Meet Dagar, a 23-year-old technician working in a microbiology lab at a hospital in Gurgaon, India.
Dagar is originally from Fakharpur village in Barpat district of Uttar Pradesh state. Every day he travels for three hours from his village to Gurgaon and back for work. Dagar has been working both day and night shifts at the hospital for a year now. “I prefer working night shift as I don’t have to deal with heavy traffic. It makes my commute more pleasant.”
Recently, Dagar began experiencing shivers and a high fever up to 103°. He also began to lose his appetite. For the first two days that he wasn’t feeling well, he just rested without any medication. Since there was no improvement on the third day, he consulted a nearby doctor in his village. At first the doctor suspected malaria and prescribed some medication for the same. “I first went to see a doctor in my village; he gave me some pills. I felt better for a while then I had high fever and weakness again.”
He then visited a doctor at the hospital where he worked and the doctor drew a sample for blood culture. His blood culture tested positive for Salmonella paratyphi.
On being asked of a possibility of getting infected with typhoid by working in a microbiology lab with various blood samples, Dagar responded, “If the staff in the lab takes precautions then they won’t get infected. They must wear masks and gloves regularly. I make sure I do that.” Dagar observes strict hygiene and sanitation practices at work but is not as strict about it when home. “When I am at home I wash my hands but not always with soap.”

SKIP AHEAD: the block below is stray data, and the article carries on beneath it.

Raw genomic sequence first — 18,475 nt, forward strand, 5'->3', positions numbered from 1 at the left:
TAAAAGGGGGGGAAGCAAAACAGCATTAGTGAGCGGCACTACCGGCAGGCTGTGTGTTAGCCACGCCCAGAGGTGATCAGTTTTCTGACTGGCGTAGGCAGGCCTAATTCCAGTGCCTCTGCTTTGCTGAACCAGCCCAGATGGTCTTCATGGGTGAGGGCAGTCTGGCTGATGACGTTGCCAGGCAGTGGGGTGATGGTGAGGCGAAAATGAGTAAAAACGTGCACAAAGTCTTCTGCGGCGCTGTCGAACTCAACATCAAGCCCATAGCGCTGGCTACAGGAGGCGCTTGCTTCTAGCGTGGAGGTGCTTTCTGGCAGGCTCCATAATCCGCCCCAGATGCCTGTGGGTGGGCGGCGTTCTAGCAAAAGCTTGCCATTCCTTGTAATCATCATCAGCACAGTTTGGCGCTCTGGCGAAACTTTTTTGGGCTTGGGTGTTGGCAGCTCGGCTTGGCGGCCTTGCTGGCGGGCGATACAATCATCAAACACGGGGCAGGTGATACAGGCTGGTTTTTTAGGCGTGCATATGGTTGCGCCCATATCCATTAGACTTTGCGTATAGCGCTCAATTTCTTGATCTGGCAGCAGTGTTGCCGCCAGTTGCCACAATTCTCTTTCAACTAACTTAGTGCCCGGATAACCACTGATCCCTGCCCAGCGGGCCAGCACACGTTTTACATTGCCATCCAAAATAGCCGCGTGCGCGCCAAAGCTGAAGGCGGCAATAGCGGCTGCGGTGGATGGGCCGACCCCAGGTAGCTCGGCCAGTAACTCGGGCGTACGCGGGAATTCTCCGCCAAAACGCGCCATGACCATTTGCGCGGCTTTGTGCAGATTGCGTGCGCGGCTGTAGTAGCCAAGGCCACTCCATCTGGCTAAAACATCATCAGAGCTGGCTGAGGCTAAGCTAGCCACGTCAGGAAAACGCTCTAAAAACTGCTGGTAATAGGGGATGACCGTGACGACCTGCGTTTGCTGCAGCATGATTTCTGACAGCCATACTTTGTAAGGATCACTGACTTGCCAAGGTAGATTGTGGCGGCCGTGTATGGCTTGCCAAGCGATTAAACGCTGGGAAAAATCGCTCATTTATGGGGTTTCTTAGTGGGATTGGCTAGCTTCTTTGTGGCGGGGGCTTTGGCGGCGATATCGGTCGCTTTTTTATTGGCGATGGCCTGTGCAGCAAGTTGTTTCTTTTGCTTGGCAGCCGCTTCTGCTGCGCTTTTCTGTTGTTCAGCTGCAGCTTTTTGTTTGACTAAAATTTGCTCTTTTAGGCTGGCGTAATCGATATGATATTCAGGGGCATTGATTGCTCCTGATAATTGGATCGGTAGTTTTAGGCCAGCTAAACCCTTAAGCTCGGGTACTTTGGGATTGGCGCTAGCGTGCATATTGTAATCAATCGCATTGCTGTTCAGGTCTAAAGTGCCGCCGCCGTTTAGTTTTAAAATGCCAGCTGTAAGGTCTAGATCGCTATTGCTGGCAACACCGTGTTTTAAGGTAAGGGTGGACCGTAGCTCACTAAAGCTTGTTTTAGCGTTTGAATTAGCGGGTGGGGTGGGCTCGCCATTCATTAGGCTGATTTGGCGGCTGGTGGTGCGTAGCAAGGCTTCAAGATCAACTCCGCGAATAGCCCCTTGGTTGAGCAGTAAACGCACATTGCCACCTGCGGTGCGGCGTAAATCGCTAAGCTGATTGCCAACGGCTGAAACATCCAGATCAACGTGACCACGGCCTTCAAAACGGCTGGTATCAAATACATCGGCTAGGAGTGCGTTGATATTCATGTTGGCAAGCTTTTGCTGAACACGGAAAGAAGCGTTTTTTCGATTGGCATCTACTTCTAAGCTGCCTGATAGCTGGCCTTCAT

Dagar’s home is located in a community where many families have access to some improved sanitation, and many drink water directly from the household tap.” Dagar normally eats home cooked food, but once in a while enjoys a meal out. “I normally travel back home after work but the day before I got sick, I remember staying over at a friends place here in Gurgaon and we ate some street food. It is possible that the food made me sick.”
Dagar had a high fever for almost 8 days and felt extremely weak for more than two weeks. Ultimately, the illness made him miss more than three weeks of work. “I suffered a lot during the typhoid fever. I felt very weak and had constant severe headaches. I have never felt so physically weak before.” However, Dagar was thankful about the fact that he was able to rest at home during the time he was sick and he had his family to feed him and look after him.
Dagar, who is currently pursuing his MSC in Microbiology, is one of the many reasons the typhoid community gathered in Hanoi last week at the 11th International Conference on Typhoid and Other Invasive Salmonelloses. Researchers, scientists, government leaders, and other colleagues from around the world presented the latest research on the typhoid burden, typhoid conjugate vaccine and WASH. We know that for all the new data and research presented, there are names, faces, and families who have borne the consequences of typhoid. It is people such as Dagar who spur the ongoing work to translate global progress in typhoid into local impact to improve health.
Thankfully, Dagar accessed appropriate treatment and his family helped him recover. For too many people, many of them children younger than 15 years of age, this is not the case. As we move forward after the conference, the story of Dagar, alongside those of others who have their own typhoid story, motivate us to work for integrated prevention and control strategies to take on typhoid.